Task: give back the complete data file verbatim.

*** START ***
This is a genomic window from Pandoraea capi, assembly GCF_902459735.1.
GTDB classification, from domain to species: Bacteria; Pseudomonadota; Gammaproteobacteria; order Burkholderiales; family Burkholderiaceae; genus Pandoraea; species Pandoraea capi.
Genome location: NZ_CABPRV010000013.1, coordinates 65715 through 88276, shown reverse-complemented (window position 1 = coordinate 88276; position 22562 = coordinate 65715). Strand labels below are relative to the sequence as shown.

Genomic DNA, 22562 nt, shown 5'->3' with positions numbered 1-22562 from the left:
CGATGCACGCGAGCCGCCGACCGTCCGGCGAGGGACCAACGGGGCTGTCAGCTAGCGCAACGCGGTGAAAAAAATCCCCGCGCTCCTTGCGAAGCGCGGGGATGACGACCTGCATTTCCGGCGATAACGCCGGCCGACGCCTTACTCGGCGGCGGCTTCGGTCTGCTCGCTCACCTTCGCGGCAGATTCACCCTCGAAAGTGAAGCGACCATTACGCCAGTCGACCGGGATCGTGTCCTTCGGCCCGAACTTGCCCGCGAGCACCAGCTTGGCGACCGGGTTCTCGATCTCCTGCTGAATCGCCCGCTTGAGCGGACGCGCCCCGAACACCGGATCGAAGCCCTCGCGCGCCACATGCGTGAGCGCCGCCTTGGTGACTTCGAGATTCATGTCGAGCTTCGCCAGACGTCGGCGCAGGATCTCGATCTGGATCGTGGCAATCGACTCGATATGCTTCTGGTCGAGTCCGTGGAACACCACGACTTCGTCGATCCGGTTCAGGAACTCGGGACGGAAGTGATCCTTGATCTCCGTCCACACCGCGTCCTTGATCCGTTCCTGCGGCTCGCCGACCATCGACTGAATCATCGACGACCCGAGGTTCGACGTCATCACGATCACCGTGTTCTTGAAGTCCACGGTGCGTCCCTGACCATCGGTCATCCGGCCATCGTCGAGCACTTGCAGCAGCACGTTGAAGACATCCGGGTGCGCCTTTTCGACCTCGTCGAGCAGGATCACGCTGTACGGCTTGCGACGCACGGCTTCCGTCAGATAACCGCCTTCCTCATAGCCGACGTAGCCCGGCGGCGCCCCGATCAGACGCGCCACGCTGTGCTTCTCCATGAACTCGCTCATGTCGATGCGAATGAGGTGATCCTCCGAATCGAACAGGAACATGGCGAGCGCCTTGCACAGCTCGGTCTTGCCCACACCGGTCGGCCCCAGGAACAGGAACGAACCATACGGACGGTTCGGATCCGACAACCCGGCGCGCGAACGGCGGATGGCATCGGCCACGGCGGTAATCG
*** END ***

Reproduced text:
This is a genomic window from Pandoraea capi, assembly GCF_902459735.1.
GTDB classification, from domain to species: Bacteria; Pseudomonadota; Gammaproteobacteria; order Burkholderiales; family Burkholderiaceae; genus Pandoraea; species Pandoraea capi.
Genome location: NZ_CABPRV010000013.1, coordinates 65715 through 88276, shown reverse-complemented (window position 1 = coordinate 88276; position 22562 = coordinate 65715). Strand labels below are relative to the sequence as shown.

Genomic DNA, 22562 nt, shown 5'->3' with positions numbered 1-22562 from the left:
CGATGCACGCGAGCCGCCGACCGTCCGGCGAGGGACCAACGGGGCTGTCAGCTAGCGCAACGCGGTGAAAAAAATCCCCGCGCTCCTTGCGAAGCGCGGGGATGACGACCTGCATTTCCGGCGATAACGCCGGCCGACGCCTTACTCGGCGGCGGCTTCGGTCTGCTCGCTCACCTTCGCGGCAGATTCACCCTCGAAAGTGAAGCGACCATTACGCCAGTCGACCGGGATCGTGTCCTTCGGCCCGAACTTGCCCGCGAGCACCAGCTTGGCGACCGGGTTCTCGATCTCCTGCTGAATCGCCCGCTTGAGCGGACGCGCCCCGAACACCGGATCGAAGCCCTCGCGCGCCACATGCGTGAGCGCCGCCTTGGTGACTTCGAGATTCATGTCGAGCTTCGCCAGACGTCGGCGCAGGATCTCGATCTGGATCGTGGCAATCGACTCGATATGCTTCTGGTCGAGTCCGTGGAACACCACGACTTCGTCGATCCGGTTCAGGAACTCGGGACGGAAGTGATCCTTGATCTCCGTCCACACCGCGTCCTTGATCCGTTCCTGCGGCTCGCCGACCATCGACTGAATCATCGACGACCCGAGGTTCGACGTCATCACGATCACCGTGTTCTTGAAGTCCACGGTGCGTCCCTGACCATCGGTCATCCGGCCATCGTCGAGCACTTGCAGCAGCACGTTGAAGACATCCGGGTGCGCCTTTTCGACCTCGTCGAGCAGGATCACGCTGTACGGCTTGCGACGCACGGCTTCCGTCAGATAACCGCCTTCCTCATAGCCGACGTAGCCCGGCGGCGCCCCGATCAGACGCGCCACGCTGTGCTTCTCCATGAACTCGCTCATGTCGATGCGAATGAGGTGATCCTCCGAATCGAACAGGAACATGGCGAGCGCCTTGCACAGCTCGGTCTTGCCCACACCGGTCGGCCCCAGGAACAGGAACGAACCATACGGACGGTTCGGATCCGACAACCCGGCGCGCGAACGGCGGATGGCATCGGCCACGGCGGTAATCG